Digestive Aid: Ghee stimulates the secretion of digestive enzymes, enhances nutrient absorption, and helps soothe inflammation in the gastrointestinal tract. Incorporating ghee in your meals can aid in alleviating digestive disorders such as bloating, indigestion, and acidity.
Nourishing for the Body: Ghee acts as a vehicle for transporting nutrients to the deeper layers of the body. Ghee is rich in essential fatty acids, vitamins A, D, E, and K, and beneficial antioxidants. It nourishes the body’s tissues, supports healthy cell function, and enhances overall vitality.
Boosts Immunity: The high concentration of butyric acid and medium-chain fatty acids in ghee has antimicrobial and anti-inflammatory properties that fortify the immune system and protect against infections.
Promotes Mental Health: Ghee is considered a “sattvic” food in Ayurveda, known for its calming and grounding effect on the mind. It promotes neuron communication and supports brain chemistry.


In addition to the benefits of ghee, making ghee on the full moon is believed to amplify its potency. When full moon ghee is made, it is common to chant the Maha Mahamrityunjaya mantra, connecting you to the wisdom of ancient tradition and infusing your ghee with added healing vibrations.

oṃ tryámbakaṃ yajāmahe sugandhíṃ puṣṭi-vardhánam
urvārukam íva bandhánān mṛtyor mukṣīya mā ‘mṛtā́t

Here are additional benefits of full moon ghee:

Lunar Energy Infusion: According to Vedic wisdom, the full moon is believed to possess heightened energy and influence. When ghee is prepared during this auspicious time, it is believed to absorb the positive vibrations and lunar energy, enhancing its therapeutic properties.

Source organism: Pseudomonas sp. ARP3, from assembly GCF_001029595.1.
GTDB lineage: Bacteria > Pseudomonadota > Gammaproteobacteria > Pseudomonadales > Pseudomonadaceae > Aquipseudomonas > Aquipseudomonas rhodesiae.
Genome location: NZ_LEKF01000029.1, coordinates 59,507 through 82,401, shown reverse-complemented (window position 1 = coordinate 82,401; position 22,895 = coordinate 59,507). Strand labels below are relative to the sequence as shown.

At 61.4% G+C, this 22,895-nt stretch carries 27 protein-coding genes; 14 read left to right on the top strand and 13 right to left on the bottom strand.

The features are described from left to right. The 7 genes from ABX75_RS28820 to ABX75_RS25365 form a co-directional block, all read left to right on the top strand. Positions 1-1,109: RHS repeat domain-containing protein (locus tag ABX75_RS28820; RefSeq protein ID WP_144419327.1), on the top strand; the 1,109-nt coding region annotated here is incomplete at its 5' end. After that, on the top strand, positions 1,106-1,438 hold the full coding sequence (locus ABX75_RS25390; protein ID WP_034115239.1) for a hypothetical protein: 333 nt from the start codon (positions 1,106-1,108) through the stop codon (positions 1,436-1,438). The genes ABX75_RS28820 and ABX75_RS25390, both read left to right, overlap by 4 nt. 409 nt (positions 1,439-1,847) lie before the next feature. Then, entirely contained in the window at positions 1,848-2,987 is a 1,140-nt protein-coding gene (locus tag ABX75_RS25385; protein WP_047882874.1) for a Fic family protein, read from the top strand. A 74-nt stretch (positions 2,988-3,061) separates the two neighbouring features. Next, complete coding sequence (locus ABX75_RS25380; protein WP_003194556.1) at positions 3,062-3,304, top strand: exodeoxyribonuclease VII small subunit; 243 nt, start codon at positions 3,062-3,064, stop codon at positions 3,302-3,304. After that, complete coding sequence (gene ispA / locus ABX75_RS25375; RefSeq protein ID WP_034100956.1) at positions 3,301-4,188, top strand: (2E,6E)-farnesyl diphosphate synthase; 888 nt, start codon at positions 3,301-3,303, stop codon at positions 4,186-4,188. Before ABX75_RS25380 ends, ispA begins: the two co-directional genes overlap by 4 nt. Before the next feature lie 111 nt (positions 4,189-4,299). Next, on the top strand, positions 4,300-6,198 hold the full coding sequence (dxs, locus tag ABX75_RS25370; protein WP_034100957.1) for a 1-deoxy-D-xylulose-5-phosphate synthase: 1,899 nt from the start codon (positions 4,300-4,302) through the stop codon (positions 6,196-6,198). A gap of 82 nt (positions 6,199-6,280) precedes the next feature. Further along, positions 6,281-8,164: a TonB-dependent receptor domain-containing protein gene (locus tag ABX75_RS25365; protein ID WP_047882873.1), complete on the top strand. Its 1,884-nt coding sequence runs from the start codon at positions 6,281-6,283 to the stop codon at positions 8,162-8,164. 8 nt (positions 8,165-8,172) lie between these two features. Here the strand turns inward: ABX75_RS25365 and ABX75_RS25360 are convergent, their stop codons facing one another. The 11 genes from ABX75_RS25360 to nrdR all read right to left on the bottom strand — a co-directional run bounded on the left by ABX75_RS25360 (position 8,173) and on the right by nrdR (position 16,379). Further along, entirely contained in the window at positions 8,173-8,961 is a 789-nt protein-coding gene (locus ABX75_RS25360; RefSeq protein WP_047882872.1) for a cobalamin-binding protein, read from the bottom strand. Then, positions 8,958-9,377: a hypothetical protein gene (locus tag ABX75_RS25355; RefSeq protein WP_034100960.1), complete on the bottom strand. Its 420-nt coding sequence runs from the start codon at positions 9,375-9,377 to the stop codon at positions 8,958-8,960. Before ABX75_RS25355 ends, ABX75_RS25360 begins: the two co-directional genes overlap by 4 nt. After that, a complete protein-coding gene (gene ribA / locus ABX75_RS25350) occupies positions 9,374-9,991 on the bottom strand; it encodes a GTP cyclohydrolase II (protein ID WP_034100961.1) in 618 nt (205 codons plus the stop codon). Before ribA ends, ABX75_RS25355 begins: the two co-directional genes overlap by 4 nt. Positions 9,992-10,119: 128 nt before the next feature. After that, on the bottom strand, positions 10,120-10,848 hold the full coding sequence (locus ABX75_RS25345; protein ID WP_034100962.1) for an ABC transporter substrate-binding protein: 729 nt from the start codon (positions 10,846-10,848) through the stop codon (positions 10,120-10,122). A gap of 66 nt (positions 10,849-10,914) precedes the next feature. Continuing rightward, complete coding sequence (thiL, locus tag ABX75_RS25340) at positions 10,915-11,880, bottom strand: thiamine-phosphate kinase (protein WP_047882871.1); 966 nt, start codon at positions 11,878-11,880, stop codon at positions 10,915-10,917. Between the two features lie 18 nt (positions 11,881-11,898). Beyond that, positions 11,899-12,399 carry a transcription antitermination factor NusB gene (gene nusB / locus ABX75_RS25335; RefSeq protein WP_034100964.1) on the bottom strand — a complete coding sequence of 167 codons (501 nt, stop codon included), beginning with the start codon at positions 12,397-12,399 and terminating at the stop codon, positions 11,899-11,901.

Emotional Balance: The full moon is known to have an impact on our emotions, sometimes intensifying them. Full-moon ghee is considered soothing and grounding, helping to stabilize emotions and promote emotional well-being during times of heightened sensitivity.
Spiritual Significance: Making ghee on the full moon is seen as an act of reverence and devotion. It is an opportunity to connect with nature’s cycles and align oneself with the cosmic energies. This practice encourages mindfulness and gratitude, fostering a deeper spiritual connection.
Enhanced Medicinal Properties: Full-moon ghee is believed to possess an intensified healing potential due to the enhanced energy absorbed from the lunar cycle. It is considered particularly beneficial for nourishing the mind, body, and spirit.
Energetic Cleansing: The full moon is associated with cleansing and releasing stagnant energy. Full moon ghee is thought to carry this purifying energy, aiding in the removal of toxins and blockages from the body and mind.




The sole purpose of these articles is to provide information about the tradition of Ayurveda. This information is not intended for use in the diagnosis, treatment, cure, or prevention of any disease.